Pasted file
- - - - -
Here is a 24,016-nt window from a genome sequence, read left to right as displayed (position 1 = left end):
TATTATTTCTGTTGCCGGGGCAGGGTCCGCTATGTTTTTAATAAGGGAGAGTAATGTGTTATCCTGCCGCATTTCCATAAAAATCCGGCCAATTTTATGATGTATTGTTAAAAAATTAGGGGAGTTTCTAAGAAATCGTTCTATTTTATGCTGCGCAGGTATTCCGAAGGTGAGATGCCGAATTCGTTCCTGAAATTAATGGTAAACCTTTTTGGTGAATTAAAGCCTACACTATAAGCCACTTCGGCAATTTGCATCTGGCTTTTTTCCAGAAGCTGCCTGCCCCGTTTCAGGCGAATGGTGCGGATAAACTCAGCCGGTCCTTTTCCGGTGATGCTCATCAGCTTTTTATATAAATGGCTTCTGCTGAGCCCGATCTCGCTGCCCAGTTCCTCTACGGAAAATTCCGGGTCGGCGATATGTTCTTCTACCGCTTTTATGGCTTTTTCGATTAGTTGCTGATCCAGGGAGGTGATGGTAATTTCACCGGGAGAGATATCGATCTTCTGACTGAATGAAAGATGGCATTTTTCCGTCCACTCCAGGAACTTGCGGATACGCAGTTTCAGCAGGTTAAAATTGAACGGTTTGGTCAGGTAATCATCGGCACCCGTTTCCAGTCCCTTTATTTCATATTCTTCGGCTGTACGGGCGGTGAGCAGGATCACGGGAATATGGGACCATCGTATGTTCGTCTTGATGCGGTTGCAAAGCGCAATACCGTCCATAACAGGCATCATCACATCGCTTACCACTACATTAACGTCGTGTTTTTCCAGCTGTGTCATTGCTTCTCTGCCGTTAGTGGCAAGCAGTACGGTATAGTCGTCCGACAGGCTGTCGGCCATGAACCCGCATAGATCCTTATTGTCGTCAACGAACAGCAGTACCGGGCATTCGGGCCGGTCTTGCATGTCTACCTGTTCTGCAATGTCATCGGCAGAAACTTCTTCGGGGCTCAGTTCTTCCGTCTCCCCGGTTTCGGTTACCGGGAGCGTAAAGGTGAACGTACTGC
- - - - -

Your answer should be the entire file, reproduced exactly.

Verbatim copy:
Here is a 24,016-nt window from a genome sequence, read left to right as displayed (position 1 = left end):
TATTATTTCTGTTGCCGGGGCAGGGTCCGCTATGTTTTTAATAAGGGAGAGTAATGTGTTATCCTGCCGCATTTCCATAAAAATCCGGCCAATTTTATGATGTATTGTTAAAAAATTAGGGGAGTTTCTAAGAAATCGTTCTATTTTATGCTGCGCAGGTATTCCGAAGGTGAGATGCCGAATTCGTTCCTGAAATTAATGGTAAACCTTTTTGGTGAATTAAAGCCTACACTATAAGCCACTTCGGCAATTTGCATCTGGCTTTTTTCCAGAAGCTGCCTGCCCCGTTTCAGGCGAATGGTGCGGATAAACTCAGCCGGTCCTTTTCCGGTGATGCTCATCAGCTTTTTATATAAATGGCTTCTGCTGAGCCCGATCTCGCTGCCCAGTTCCTCTACGGAAAATTCCGGGTCGGCGATATGTTCTTCTACCGCTTTTATGGCTTTTTCGATTAGTTGCTGATCCAGGGAGGTGATGGTAATTTCACCGGGAGAGATATCGATCTTCTGACTGAATGAAAGATGGCATTTTTCCGTCCACTCCAGGAACTTGCGGATACGCAGTTTCAGCAGGTTAAAATTGAACGGTTTGGTCAGGTAATCATCGGCACCCGTTTCCAGTCCCTTTATTTCATATTCTTCGGCTGTACGGGCGGTGAGCAGGATCACGGGAATATGGGACCATCGTATGTTCGTCTTGATGCGGTTGCAAAGCGCAATACCGTCCATAACAGGCATCATCACATCGCTTACCACTACATTAACGTCGTGTTTTTCCAGCTGTGTCATTGCTTCTCTGCCGTTAGTGGCAAGCAGTACGGTATAGTCGTCCGACAGGCTGTCGGCCATGAACCCGCATAGATCCTTATTGTCGTCAACGAACAGCAGTACCGGGCATTCGGGCCGGTCTTGCATGTCTACCTGTTCTGCAATGTCATCGGCAGAAACTTCTTCGGGGCTCAGTTCTTCCGTCTCCCCGGTTTCGGTTACCGGGAGCGTAAAGGTGAACGTACTGC